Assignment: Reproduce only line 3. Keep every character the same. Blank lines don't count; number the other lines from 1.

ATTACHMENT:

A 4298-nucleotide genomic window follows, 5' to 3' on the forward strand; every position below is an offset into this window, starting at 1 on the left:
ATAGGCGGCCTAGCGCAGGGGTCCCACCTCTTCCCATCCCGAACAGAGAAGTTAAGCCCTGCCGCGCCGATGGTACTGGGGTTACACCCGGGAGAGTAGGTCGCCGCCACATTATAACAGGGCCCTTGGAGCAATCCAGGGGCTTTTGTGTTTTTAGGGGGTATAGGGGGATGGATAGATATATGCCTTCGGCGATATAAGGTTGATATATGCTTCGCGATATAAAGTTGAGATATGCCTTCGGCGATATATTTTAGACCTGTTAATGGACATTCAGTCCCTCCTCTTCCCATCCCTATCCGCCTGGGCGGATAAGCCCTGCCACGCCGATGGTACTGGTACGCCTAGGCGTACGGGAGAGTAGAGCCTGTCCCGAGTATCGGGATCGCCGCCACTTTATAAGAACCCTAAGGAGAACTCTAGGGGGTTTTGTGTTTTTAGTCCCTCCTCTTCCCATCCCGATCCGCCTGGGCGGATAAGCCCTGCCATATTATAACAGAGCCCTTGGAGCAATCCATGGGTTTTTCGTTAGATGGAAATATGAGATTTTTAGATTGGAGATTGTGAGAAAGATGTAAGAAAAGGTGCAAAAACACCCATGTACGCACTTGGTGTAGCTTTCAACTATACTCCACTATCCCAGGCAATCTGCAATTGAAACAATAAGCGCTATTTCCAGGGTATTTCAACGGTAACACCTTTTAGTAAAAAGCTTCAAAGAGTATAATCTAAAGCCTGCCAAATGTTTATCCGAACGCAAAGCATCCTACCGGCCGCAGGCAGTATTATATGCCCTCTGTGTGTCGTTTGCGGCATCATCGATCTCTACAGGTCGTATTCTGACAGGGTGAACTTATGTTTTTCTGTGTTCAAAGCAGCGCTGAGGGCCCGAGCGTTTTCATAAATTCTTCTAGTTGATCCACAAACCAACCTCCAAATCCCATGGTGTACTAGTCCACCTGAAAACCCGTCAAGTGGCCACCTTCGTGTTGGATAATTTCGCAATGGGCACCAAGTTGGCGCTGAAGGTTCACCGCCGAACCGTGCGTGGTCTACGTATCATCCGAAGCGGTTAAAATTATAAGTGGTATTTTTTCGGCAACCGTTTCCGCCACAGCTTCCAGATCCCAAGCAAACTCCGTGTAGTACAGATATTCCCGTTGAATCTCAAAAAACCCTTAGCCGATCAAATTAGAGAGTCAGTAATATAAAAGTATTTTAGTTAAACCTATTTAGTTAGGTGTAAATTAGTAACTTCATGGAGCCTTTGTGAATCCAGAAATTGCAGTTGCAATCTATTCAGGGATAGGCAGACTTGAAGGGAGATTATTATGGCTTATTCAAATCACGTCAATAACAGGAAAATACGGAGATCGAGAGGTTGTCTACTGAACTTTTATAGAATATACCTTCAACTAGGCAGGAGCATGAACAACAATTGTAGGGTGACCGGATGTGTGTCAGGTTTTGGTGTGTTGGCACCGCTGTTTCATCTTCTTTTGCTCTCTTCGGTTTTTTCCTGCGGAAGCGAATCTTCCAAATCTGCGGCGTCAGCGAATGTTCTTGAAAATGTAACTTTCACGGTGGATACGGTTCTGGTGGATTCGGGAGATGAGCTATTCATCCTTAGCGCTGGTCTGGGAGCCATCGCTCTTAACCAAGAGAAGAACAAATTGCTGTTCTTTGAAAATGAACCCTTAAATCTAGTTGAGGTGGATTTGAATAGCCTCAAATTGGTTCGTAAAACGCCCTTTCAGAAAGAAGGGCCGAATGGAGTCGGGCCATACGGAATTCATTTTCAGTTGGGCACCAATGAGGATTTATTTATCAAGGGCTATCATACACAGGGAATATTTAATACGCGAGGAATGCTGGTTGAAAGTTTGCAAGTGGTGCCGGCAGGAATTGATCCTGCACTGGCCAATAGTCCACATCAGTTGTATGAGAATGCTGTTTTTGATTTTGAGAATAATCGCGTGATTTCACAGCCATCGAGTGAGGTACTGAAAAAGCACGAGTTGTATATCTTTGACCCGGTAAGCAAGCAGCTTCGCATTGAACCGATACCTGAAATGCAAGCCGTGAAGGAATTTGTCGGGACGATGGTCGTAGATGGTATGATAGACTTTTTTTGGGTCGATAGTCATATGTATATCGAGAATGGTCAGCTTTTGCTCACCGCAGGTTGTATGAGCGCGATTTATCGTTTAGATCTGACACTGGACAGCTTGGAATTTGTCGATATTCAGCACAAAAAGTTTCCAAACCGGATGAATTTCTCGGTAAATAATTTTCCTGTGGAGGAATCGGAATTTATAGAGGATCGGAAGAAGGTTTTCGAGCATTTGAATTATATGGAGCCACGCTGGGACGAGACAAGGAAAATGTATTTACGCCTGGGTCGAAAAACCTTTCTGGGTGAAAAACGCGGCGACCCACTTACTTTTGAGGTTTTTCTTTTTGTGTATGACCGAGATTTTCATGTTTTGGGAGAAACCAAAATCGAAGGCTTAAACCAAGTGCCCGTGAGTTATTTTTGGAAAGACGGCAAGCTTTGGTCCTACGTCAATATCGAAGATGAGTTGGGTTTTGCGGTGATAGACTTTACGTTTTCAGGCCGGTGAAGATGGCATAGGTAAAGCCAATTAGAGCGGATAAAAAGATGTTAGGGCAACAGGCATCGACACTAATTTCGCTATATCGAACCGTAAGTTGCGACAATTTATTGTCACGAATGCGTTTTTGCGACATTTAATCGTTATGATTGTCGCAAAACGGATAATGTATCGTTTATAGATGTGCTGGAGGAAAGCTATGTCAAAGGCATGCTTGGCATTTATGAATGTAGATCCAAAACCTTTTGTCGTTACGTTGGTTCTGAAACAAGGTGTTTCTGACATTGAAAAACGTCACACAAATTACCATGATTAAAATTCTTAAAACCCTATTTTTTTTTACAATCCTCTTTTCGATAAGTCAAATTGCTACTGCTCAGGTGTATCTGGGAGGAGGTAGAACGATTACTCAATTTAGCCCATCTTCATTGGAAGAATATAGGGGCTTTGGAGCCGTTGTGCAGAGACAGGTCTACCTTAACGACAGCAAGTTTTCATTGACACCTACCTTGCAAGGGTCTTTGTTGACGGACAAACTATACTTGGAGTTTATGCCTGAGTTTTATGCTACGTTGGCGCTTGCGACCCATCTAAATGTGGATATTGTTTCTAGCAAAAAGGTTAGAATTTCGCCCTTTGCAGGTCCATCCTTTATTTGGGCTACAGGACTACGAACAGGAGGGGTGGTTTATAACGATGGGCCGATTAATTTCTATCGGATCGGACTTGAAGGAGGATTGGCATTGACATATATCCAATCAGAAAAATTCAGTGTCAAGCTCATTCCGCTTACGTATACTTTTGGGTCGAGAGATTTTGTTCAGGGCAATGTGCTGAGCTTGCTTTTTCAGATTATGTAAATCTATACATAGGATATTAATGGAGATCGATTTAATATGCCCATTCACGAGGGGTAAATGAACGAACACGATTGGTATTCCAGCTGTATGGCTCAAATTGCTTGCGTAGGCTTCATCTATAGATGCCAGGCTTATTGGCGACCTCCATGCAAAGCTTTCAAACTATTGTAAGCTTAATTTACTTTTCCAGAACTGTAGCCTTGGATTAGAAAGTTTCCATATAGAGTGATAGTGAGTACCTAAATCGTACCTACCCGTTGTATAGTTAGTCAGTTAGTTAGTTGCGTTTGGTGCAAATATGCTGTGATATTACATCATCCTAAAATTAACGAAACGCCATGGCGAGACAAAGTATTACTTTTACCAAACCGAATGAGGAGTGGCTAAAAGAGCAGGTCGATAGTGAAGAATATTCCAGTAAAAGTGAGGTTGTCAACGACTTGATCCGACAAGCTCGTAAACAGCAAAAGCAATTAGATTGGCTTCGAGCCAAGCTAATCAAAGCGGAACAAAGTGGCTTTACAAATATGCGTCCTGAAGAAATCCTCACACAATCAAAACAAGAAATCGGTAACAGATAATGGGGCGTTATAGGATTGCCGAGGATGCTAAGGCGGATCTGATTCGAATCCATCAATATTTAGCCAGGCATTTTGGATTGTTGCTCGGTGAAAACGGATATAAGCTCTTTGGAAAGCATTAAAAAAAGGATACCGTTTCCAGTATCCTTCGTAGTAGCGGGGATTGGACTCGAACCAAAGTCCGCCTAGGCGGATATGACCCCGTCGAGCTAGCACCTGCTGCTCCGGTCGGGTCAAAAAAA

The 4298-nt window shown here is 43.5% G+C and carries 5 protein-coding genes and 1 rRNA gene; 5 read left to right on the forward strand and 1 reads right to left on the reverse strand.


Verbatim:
The 4298-nt window shown here is 43.5% G+C and carries 5 protein-coding genes and 1 rRNA gene; 5 read left to right on the forward strand and 1 reads right to left on the reverse strand.